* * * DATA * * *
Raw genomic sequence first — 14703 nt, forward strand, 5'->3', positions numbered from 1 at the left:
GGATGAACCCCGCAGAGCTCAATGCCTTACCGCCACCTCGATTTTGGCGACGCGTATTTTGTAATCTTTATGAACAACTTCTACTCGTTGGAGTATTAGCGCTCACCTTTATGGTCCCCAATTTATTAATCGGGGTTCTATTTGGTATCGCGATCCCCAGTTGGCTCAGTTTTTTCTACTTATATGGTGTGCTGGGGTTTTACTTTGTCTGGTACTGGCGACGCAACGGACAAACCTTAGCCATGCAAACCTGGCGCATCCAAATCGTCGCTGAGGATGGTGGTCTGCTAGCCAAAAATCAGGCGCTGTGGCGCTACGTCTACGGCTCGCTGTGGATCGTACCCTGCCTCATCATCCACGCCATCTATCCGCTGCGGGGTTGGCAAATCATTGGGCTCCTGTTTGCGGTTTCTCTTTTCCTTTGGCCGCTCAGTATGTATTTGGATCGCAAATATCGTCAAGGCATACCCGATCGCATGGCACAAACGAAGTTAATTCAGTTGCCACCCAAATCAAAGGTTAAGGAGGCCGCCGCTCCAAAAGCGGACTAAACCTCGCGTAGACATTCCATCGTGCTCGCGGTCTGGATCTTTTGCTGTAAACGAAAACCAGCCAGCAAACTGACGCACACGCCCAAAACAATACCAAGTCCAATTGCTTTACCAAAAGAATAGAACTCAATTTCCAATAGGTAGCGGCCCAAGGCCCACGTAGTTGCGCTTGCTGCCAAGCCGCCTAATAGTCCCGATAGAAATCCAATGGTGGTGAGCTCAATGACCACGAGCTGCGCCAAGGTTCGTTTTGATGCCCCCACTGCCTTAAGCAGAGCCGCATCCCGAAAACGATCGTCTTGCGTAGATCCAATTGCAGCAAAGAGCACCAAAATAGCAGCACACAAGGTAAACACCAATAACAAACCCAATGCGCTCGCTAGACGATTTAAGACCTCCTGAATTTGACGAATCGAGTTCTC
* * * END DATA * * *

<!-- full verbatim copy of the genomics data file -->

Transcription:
Raw genomic sequence first — 14703 nt, forward strand, 5'->3', positions numbered from 1 at the left:
GGATGAACCCCGCAGAGCTCAATGCCTTACCGCCACCTCGATTTTGGCGACGCGTATTTTGTAATCTTTATGAACAACTTCTACTCGTTGGAGTATTAGCGCTCACCTTTATGGTCCCCAATTTATTAATCGGGGTTCTATTTGGTATCGCGATCCCCAGTTGGCTCAGTTTTTTCTACTTATATGGTGTGCTGGGGTTTTACTTTGTCTGGTACTGGCGACGCAACGGACAAACCTTAGCCATGCAAACCTGGCGCATCCAAATCGTCGCTGAGGATGGTGGTCTGCTAGCCAAAAATCAGGCGCTGTGGCGCTACGTCTACGGCTCGCTGTGGATCGTACCCTGCCTCATCATCCACGCCATCTATCCGCTGCGGGGTTGGCAAATCATTGGGCTCCTGTTTGCGGTTTCTCTTTTCCTTTGGCCGCTCAGTATGTATTTGGATCGCAAATATCGTCAAGGCATACCCGATCGCATGGCACAAACGAAGTTAATTCAGTTGCCACCCAAATCAAAGGTTAAGGAGGCCGCCGCTCCAAAAGCGGACTAAACCTCGCGTAGACATTCCATCGTGCTCGCGGTCTGGATCTTTTGCTGTAAACGAAAACCAGCCAGCAAACTGACGCACACGCCCAAAACAATACCAAGTCCAATTGCTTTACCAAAAGAATAGAACTCAATTTCCAATAGGTAGCGGCCCAAGGCCCACGTAGTTGCGCTTGCTGCCAAGCCGCCTAATAGTCCCGATAGAAATCCAATGGTGGTGAGCTCAATGACCACGAGCTGCGCCAAGGTTCGTTTTGATGCCCCCACTGCCTTAAGCAGAGCCGCATCCCGAAAACGATCGTCTTGCGTAGATCCAATTGCAGCAAAGAGCACCAAAATAGCAGCACACAAGGTAAACACCAATAACAAACCCAATGCGCTCGCTAGACGATTTAAGACCTCCTGAATTTGACGAATCGAGTTCTC